Eight cartoon-style avatars sourced from were used to represent each of the opponents (approximate on-screen size 4.5 cm × 4.5 cm). Pictures of two gloved hands representing the nine interactions between participant and opponent during Rock, Paper, Scissors (RPS) from [29] were also used (approximate on-screen size 10.5 cm × 4 cm). Stimulus presentation and response monitoring was conducted by Presentation (version 18.3, build 07.18.16). Participants also filled out a short version of the Cognitive Emotion Regulation Questionnaire (CERQ-short; [39]) at the end of the study, as part of a separate set of research questions.

2.3. Design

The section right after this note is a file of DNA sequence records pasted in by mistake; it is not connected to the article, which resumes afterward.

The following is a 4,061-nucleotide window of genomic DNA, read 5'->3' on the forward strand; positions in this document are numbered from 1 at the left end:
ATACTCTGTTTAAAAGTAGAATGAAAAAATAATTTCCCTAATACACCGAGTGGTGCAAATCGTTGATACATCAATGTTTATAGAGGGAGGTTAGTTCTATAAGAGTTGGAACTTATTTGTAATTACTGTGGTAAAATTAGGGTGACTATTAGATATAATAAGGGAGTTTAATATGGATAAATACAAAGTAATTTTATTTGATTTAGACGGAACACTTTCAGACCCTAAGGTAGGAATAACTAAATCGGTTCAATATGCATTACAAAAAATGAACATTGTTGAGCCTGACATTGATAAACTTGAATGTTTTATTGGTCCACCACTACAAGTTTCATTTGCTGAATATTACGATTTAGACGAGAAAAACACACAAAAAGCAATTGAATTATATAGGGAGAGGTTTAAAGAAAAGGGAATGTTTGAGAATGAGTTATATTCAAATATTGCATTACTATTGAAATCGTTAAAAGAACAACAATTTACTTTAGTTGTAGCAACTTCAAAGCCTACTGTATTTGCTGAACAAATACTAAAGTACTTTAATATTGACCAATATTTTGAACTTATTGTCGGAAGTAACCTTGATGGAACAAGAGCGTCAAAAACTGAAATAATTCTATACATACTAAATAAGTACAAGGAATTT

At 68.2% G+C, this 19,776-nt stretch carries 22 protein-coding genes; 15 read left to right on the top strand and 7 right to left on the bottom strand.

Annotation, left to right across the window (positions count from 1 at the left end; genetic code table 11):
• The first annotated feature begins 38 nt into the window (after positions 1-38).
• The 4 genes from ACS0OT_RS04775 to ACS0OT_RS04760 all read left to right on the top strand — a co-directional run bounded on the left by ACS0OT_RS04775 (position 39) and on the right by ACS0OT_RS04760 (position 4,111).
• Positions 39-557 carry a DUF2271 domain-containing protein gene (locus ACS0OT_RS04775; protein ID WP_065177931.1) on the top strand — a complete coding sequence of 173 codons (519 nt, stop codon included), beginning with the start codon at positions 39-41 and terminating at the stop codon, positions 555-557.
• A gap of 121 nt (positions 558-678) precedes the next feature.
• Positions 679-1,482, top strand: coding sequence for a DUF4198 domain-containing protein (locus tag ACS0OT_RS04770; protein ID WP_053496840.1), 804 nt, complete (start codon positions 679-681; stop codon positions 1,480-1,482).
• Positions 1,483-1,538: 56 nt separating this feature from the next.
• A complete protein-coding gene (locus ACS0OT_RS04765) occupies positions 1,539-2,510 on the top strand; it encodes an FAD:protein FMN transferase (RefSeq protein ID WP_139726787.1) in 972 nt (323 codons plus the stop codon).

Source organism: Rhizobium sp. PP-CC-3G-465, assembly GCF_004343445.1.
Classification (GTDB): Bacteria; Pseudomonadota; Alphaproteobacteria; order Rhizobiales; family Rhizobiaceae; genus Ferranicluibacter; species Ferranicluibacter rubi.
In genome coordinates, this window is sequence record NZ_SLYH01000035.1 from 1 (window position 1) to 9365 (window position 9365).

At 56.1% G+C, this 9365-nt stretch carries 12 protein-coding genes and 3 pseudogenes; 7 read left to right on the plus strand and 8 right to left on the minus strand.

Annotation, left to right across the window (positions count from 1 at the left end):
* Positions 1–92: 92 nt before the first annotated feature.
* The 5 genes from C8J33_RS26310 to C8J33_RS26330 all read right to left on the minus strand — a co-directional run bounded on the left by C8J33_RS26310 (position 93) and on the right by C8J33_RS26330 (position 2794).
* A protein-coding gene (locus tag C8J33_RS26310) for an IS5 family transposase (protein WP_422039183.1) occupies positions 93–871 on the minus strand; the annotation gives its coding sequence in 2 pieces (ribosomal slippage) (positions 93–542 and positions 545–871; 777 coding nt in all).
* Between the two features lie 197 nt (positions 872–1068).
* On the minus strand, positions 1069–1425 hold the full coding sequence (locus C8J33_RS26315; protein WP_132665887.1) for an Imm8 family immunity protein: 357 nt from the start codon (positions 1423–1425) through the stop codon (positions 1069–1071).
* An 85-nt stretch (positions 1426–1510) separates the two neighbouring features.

Participants completed 288 trials of Rock, Paper, Scissors (RPS) in a single block of trials2. Unbeknownst to the participants, the trials were organized into 144 pairs of trials presented in a random order, and only consecutive trials within those trial pairs were analyzed. Half (72) constituted opponent repeat pairs and the other half (72) constituted opponent change pairs. 4 opponents (O1, O2, O3, O4) were assigned to 18 repeat pairs each, where if an opponent appeared on the current trial n then they also reappeared on the very next trial n + 1 (e.g., O1 to O1). 4 opponents (O5, O6, O7, O8) were assigned to 18 change pairs each, where if an opponent appeared on the current trial n then one of the other opponent change avatars would appear on the future trial n + 1 (e.g., O5 to O6, O5 to O7, O5 to O8), with each of the three possible pairings occurring 6 times. This design ensured that all opponents appeared 36 times across the block. All opponents played MS, where 6 Rock, 6 Paper, 6 Scissors responses were randomized during both their allocated n and n + 1 trials. Thus, in the long run, opponents would win–stay 33.3% and lose–shift 66.6% of the time. To add some variation in opponent performance in Experiment 1 (only), two opponents (one allocated to the repeat and one to the change condition) played in accordance with an item bias, playing 12 Rock, 3 Paper, 3 Scissors responses during both their allocated n and n + 1 trials. Both repeat and change conditions consisted of two male and two female avatars, the assignment of avatar to group was counterbalanced, as was the assignment of male or female avatars to the item-biased opponents.